The king of cashmere gives a lesson on stoicism

When I met Brunello Cucinelli, I saw this man, standing six foot tall, light brown hair, with broad intense dark eyes. He dressed with an elegant dark-beige double-breasted coat, light classic beige pants, immaculate white shirt (no tie) and a white handkerchief placed in his patch pocket (in line with the Italian tradition). Cucinelli’s elegance and love for esthetic are clear; however the most striking things about this man are the humanity, warmth and openness he carries around.

In 2015 at the “Meeting,” an event hosted each year in Rimini, people surrounded him. Yet he didn’t seem to bother at all. In that occasion I asked him about a book that really made a difference in his life and leadership style. Cucinelli’s answer?

“Read Marcus Aurelius’ Meditations

When I asked him to tell me more about that book, he continued

“Those are diaries written by the wise Roman emperor during very difficult times.”

At the time Brunello Cucinelli’s answer struck me. I could not reconcile how a man of action, an entrepreneur that founded the homonymous enterprise, Brunello Cucinelli SpA (worth more than one billion dollars at current prices) could suggest me the diaries of a philosopher. Was there something missing?

When I investigated further I realized that it made perfect sense. Although a philosopher, Marcus Aurelius was a man of action. Among the wisest emperors of the Roman Empire, Marcus Aurelius spent his life defending the northern borders of the Empire against attacks from barbaric populations. Those barbarians populations were slowing corroding the borders of the Roman empire initially conquered by Emperor Augustus, almost two centuries earlier.

Marcus Aurelius‘ diaries are thoughts and meditations that helped him during those bloody conflicts. His meditations are part of a broader philosophy of life, called Stoicism, which was first elaborated in ancient Greek as a mix between epicureanism and cynic doctrines. The new stoic philosophy had an aspect that other philosophies lacked. (Roman) Stoics believed in destiny and the fact that each man should take action in favor of humanity. Therefore, the philosopher is not the individual detached from reality. But rather a man of action that although dislikes material things, does not retreat from helping his fellow humans.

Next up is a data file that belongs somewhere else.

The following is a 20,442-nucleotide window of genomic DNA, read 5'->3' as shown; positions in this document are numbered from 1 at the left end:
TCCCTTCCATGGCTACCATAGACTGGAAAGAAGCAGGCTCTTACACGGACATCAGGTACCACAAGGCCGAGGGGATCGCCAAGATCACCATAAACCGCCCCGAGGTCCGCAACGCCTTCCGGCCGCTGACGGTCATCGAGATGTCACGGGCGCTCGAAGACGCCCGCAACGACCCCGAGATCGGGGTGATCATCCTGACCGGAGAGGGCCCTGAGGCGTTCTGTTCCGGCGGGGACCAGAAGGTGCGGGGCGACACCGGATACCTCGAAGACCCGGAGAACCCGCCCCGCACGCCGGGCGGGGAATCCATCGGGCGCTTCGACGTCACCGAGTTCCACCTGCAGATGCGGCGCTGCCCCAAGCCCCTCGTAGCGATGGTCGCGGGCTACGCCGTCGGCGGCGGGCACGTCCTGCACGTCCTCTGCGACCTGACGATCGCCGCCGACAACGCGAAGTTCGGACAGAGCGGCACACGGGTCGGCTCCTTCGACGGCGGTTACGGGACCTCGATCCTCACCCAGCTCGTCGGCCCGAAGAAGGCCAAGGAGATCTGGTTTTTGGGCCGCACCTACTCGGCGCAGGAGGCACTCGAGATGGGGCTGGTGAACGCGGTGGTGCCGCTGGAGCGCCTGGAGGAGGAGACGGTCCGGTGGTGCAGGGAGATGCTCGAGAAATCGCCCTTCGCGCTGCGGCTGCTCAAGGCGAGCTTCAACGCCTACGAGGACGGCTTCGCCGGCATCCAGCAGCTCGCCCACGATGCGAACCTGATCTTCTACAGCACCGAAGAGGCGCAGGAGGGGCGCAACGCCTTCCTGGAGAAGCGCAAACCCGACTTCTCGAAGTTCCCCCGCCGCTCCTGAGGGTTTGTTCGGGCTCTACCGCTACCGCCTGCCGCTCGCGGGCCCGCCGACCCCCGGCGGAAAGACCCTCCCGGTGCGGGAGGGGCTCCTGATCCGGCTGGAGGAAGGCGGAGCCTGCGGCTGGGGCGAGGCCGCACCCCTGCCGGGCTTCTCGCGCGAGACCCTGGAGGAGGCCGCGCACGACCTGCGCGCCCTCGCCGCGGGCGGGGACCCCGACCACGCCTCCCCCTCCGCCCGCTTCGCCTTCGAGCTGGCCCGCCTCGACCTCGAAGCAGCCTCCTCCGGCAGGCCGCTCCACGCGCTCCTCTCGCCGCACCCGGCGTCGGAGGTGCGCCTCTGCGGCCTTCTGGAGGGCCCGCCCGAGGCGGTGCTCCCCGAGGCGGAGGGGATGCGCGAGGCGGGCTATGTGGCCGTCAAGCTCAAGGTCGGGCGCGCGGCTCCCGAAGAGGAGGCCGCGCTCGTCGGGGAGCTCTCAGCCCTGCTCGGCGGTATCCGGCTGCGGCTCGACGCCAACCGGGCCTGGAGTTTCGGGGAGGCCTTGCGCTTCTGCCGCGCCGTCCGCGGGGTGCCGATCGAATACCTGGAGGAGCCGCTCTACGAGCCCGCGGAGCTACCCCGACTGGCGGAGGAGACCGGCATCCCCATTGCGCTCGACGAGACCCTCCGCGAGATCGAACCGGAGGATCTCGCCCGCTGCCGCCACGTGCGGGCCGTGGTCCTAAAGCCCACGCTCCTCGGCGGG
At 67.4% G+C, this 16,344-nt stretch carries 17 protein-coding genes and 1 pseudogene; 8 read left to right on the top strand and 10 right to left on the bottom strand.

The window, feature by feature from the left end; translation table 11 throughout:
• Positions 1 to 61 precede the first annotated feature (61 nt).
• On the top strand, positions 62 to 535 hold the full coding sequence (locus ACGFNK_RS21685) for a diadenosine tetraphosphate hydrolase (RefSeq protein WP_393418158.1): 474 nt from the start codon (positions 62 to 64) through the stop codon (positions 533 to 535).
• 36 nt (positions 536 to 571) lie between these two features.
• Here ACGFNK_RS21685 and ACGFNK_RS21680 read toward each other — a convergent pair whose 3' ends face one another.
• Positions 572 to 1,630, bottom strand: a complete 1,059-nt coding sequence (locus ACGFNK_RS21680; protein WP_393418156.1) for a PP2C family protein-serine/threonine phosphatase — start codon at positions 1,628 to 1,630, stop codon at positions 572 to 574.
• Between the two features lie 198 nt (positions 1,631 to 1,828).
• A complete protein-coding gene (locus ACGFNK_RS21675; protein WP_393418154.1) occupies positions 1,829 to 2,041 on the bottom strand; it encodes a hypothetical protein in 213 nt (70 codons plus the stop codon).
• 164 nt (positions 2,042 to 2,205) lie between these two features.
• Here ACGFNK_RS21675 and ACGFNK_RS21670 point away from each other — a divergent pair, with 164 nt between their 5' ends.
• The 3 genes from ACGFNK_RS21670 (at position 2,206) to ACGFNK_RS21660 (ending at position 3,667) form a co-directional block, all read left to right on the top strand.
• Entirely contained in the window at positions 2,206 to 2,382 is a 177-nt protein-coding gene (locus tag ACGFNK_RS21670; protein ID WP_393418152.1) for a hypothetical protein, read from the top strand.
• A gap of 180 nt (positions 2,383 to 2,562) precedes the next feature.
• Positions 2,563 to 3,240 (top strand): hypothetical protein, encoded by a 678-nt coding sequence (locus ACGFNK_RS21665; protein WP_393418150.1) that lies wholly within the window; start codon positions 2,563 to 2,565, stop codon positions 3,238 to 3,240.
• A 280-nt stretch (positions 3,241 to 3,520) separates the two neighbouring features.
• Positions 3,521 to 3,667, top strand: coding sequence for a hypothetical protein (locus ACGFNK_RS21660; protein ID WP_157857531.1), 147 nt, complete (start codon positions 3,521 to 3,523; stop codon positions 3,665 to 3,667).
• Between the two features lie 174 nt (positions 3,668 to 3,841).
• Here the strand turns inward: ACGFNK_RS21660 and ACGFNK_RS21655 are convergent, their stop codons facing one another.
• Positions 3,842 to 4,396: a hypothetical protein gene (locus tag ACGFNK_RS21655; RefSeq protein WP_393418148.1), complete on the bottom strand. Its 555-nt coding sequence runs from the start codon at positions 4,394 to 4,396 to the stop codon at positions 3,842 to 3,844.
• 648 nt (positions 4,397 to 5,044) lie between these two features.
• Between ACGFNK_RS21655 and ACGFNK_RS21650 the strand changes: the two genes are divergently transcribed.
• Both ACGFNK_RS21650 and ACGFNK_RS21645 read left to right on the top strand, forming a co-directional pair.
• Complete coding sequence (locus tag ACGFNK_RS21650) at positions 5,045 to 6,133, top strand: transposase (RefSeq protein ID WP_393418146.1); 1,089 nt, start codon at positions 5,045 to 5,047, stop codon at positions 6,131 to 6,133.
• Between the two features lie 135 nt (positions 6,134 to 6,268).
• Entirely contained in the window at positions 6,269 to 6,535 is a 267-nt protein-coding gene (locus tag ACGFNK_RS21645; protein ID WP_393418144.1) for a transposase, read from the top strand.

Brunello Cucinelli founded his company in a medieval town, Solomeo (436 residents as of 2001), located in Umbria (central Italy), in 1985. Cucinelli called his company a “Humanist Enterprise,” meaning a company, which puts humanism at the center of all.

In a modern capitalist society still inspired and driven by figures such as Ford and Carnegie, workers became an extension of machines. A cost to cut as much as possible. Brunello Cucinelli proposed an alternative way to look at capitalism; He calls that “Ethical Capitalism.” Not surprisingly Cucinelli created in the same medieval town a foundation and a school with the main aim of providing support to artistic, humanist and craftsmanship traditions.

Cucinelli affirmed during his speech at that event,

“Each man has a quantity of genius inside and our role as entrepreneurs is to make that genius come up.”

The evidence that Cucinelli practices what he preaches came in 2012 (back then Italy was experiencing a severe recession) when he distributed €5mln ($5.5mln) to his employees. It meant an increase of €6,385 (almost $7,000) for each employee. As Cucinelli puts it

“Profit itself doesn’t mean anything if it is not supplemented by a betterment of the human condition and the personal growth of our employees.”

Is the Humanist Enterprise finally gaining ground?

 

Published by

Gennaro Cuofano

Gennaro Cuofano, International MBA. Creator of The Four-Week MBA Community and Content Marketer/Business Developer at WordLift